With many features borrowed from point-and-shoot cameras, the iPhone 5s brings mobile photography much closer to overtaking the poor old compact. We take a closer look at the spec sheet.
A cursory glance at the feature list of any smartphone released over the past year shows that the era of the mobile camera is here to stay.
While photography purists may be cringing at the thought, the smartphone has paved the way for terms like high dynamic range (HDR) and aperture to enter the vocabulary of everyone from technology writers to a whole lot of consumers, too.
Taking pride of place alongside processor and screen details, Apple made no secret of the technology behind the iPhone 5s camera at the handset launch. As a quick recap, here are the main features for detail aficionados:
8-megapixel BSI sensor, 15 per cent larger than the sensor on the iPhone 5
1.5-micron pixel size
Apple-designed f/2.2 fixed aperture lens with five elements
Best shot selector
120fps slow-motion mode
True Tone flash for more accurate skin tone
Image stabilisation (stills only).
As we've determined from plenty of phone launches previously, the specification list hardly tells the full story, especially when it comes to metrics around pixel sizes. In theory, a larger pixel size presents more opportunity for gathering light than smaller pixels living on a similar sensor. Therefore, photos should display less noise, and the sensor can possibly produce better results in low light.
As seen with the HTC One, however, the real-world results in low-light conditions told another story — even though the ultrapixel technology looked great on paper. It's also worth noting here that the pixel size on the HTC One is actually 1.1 micron, bigger than that measurement on the iPhone 5s, and the HTC has a faster lens to boot, at f/2.0.
The sample photos provided by Apple certainly look promising, even if they are taken in ideal situations. Still, there is plenty of image noise present when you go pixel peeping, showing that this camera isn't quite ready to replace your SLR just yet. But it's just about time to wave goodbye to the point-and-shoot.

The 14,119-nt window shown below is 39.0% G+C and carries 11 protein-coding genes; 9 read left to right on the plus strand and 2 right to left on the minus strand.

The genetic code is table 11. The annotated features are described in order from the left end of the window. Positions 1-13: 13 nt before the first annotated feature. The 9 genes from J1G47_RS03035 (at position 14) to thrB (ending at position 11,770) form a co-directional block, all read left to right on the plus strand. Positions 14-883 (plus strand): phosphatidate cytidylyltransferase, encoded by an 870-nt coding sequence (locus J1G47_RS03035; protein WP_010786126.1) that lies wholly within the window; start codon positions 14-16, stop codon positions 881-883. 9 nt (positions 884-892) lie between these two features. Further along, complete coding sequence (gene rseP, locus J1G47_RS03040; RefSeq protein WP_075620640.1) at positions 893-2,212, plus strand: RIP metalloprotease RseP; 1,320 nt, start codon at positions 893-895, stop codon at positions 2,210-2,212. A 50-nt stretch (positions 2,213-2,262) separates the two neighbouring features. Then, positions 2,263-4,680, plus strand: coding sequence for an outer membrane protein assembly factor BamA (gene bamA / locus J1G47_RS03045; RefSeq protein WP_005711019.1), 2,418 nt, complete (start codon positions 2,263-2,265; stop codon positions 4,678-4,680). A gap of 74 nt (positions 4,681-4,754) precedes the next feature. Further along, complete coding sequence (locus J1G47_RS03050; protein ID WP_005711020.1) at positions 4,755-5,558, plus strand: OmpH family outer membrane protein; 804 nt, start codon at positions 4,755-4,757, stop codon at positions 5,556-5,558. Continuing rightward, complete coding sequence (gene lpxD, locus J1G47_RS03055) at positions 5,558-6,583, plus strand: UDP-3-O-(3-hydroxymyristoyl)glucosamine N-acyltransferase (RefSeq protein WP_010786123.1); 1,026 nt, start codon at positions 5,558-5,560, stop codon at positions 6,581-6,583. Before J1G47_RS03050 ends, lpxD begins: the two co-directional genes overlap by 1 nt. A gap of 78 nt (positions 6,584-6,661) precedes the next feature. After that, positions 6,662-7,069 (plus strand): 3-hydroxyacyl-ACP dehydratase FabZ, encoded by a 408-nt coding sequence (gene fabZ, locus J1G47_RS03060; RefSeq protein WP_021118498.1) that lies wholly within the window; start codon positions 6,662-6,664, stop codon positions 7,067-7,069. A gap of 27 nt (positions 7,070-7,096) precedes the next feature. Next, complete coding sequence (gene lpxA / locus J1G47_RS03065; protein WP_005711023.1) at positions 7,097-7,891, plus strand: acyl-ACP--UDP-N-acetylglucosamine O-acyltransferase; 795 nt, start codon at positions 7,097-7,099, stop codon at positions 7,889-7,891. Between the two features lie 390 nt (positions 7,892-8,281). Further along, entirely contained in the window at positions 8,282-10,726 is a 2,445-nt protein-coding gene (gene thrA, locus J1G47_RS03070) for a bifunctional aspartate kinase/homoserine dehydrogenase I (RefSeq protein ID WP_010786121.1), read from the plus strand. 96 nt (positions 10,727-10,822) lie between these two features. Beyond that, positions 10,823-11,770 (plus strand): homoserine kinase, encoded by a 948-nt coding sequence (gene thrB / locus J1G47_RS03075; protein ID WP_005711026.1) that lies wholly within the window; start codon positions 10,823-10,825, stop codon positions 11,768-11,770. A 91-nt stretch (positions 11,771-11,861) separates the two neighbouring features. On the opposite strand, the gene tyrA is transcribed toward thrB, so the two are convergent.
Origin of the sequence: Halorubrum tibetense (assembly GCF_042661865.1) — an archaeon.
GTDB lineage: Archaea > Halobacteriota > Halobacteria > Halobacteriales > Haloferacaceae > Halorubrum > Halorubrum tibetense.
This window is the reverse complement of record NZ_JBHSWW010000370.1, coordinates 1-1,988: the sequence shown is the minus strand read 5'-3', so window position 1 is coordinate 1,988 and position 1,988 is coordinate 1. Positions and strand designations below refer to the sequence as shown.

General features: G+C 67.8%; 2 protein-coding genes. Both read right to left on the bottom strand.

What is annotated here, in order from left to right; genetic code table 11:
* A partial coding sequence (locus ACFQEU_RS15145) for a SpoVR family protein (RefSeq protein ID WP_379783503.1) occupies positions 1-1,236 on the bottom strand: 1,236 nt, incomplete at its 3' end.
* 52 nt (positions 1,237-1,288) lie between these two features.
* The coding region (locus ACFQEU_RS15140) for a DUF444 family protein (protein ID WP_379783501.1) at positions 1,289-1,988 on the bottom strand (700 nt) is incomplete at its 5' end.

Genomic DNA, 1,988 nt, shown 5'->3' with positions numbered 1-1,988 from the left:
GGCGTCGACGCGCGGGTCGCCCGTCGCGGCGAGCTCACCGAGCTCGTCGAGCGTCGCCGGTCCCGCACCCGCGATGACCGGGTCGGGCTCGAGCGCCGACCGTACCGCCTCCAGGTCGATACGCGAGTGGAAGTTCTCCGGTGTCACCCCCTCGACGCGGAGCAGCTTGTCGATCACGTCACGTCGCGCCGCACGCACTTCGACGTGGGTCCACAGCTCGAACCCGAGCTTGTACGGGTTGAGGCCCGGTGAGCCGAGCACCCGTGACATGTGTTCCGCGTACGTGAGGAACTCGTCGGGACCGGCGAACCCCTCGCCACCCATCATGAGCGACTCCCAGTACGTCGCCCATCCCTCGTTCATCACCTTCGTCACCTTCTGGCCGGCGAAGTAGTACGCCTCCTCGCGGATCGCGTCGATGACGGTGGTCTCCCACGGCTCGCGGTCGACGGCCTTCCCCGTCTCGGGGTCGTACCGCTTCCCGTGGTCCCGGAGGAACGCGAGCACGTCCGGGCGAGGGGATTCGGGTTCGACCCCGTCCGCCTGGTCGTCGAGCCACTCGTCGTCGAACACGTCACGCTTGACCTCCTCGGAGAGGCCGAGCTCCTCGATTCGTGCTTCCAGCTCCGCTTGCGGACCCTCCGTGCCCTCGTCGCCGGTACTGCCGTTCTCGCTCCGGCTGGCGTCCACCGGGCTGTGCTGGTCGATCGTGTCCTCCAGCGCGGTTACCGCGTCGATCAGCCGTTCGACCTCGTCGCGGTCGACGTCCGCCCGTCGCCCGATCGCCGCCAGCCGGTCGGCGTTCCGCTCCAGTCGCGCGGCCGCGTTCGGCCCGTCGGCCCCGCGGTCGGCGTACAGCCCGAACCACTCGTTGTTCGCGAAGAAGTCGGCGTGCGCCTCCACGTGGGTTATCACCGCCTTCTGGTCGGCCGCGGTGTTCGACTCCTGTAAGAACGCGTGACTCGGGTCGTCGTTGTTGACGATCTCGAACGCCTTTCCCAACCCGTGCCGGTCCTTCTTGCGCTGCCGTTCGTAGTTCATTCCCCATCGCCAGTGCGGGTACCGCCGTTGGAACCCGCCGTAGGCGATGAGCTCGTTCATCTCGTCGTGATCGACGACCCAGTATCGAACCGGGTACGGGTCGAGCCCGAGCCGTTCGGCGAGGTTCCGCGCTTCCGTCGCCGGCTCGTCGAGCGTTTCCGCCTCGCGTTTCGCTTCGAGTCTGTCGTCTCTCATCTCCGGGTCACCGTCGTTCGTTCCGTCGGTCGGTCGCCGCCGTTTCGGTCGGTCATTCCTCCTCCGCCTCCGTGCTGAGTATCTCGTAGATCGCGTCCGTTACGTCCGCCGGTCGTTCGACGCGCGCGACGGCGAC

Low-light photography with flash is a very significant part of the smartphone shooting experience. To help combat the ghost faces from unflattering LED flashes, Apple has implemented what is called a True Tone system that measures the colour temperature and fires two LEDs, one white and one amber, to deliver a more correct flash result in the final photo.
Dynamic tone mapping, another feature being touted on the 5s, is just another way of describing a form of HDR. Instead of applying the effect to the whole scene, though, this method performs local adjustments on the photo based on analysis of the scene.
The iPhone 5s certainly borrows features we've seen on regular cameras before. In burst mode, the camera fires off 10 frames and presents the best photos for selection. We've seen this in the aptly titled "Best Shot Selector" mode on some Nikon cameras, and on mobile devices, the Samsung Galaxy S4 also boasts a similar effect. Image stabilisation is unfortunately not performed optically, as is the case with some Nokia handsets, but through software that takes four consecutive images and combines them for an optimal image.
Overall, the most interesting development from the iPhone 5s announcement is not any specific feature. It was quietly added that the lens was "Apple designed", showing that the company is working towards developing optics in-house rather than outsourcing the process.
With a captive audience of smartphone photographers, particularly on Flickr, where the iPhone has been the most popular camera for several years running, Apple is slowly integrating new parts of the photography process into its ecosystem.
The distance between compact cameras and smartphones continues to erode, with the iPhone 5s being the next cab off the rank to close the gap even further.